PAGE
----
What about your hospital or clinic? Is it a safe environment for you, your employees and/or colleagues and your patients? Is MRSA lurking there? Although MRSA was once primarily a problem for humans, overuse and misuse of antimicrobial medications appear to be associated with a rise in MRSA infections in horses, dogs, cats, pigs, dairy cattle and chickens. Results of some studies suggest that MRSA can be directly spread from humans to animals, and vice-versa.

How can you protect yourself and your associates from being infected with virulent microbes like MRSA? There is undeniable evidence that one of the most effective methods of minimizing the spread of MRSA is a low-tech procedure. It is known as hand hygiene and primarily consists of properly and frequently washing and moisturizing your hands.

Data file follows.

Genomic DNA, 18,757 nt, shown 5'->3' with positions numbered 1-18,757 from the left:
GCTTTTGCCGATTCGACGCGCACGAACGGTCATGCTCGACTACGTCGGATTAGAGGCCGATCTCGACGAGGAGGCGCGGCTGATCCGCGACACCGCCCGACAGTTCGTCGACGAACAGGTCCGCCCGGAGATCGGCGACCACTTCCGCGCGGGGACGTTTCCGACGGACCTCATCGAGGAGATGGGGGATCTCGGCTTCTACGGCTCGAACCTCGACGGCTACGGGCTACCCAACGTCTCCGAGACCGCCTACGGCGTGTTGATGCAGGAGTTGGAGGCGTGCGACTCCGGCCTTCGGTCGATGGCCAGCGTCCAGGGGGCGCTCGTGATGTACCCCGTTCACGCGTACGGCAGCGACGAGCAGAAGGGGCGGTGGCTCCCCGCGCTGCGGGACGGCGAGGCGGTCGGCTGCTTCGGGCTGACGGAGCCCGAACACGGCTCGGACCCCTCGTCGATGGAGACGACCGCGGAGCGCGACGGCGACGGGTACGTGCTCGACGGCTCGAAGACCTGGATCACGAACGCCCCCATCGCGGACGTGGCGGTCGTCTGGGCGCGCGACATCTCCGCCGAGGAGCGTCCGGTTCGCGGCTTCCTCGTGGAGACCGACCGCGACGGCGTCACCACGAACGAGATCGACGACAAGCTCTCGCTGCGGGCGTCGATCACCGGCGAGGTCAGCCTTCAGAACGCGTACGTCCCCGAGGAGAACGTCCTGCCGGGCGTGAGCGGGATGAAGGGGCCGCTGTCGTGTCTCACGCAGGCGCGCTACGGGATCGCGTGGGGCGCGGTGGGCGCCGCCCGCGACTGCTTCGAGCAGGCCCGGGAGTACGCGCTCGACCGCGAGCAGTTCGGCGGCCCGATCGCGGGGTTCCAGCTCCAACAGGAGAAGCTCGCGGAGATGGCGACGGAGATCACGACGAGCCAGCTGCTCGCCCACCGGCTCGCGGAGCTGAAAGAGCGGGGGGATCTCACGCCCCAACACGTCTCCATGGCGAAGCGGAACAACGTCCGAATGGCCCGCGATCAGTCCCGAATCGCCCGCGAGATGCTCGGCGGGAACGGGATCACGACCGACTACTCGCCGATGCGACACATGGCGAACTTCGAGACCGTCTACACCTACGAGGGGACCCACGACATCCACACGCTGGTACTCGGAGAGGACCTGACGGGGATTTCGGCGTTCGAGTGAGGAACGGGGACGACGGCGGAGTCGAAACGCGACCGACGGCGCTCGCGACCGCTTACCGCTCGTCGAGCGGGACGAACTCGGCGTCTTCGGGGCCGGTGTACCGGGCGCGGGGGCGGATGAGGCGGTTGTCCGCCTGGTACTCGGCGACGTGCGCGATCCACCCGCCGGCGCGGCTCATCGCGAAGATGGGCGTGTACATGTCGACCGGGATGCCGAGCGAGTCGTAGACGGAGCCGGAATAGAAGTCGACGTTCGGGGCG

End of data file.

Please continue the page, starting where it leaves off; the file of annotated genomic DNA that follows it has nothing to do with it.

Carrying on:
In human and veterinary hospitals, it has been convincingly established that proper hand hygiene is the single most cost-effective procedure to minimize nosocomial infections. Yet several recent studies indicate that hand washing is the most violated of all infection-control procedures. Is this statement applicable to your hospital? How often have you forgotten or neglected to wash your hands? In terms of proper hand-hygiene technique, are you a role model for your staff? If your situation is like mine, there is room for improvement. Would you like to minimize everyone's chances of becoming a victim of MRSA? Please consider the following points:

Resident, transient microflora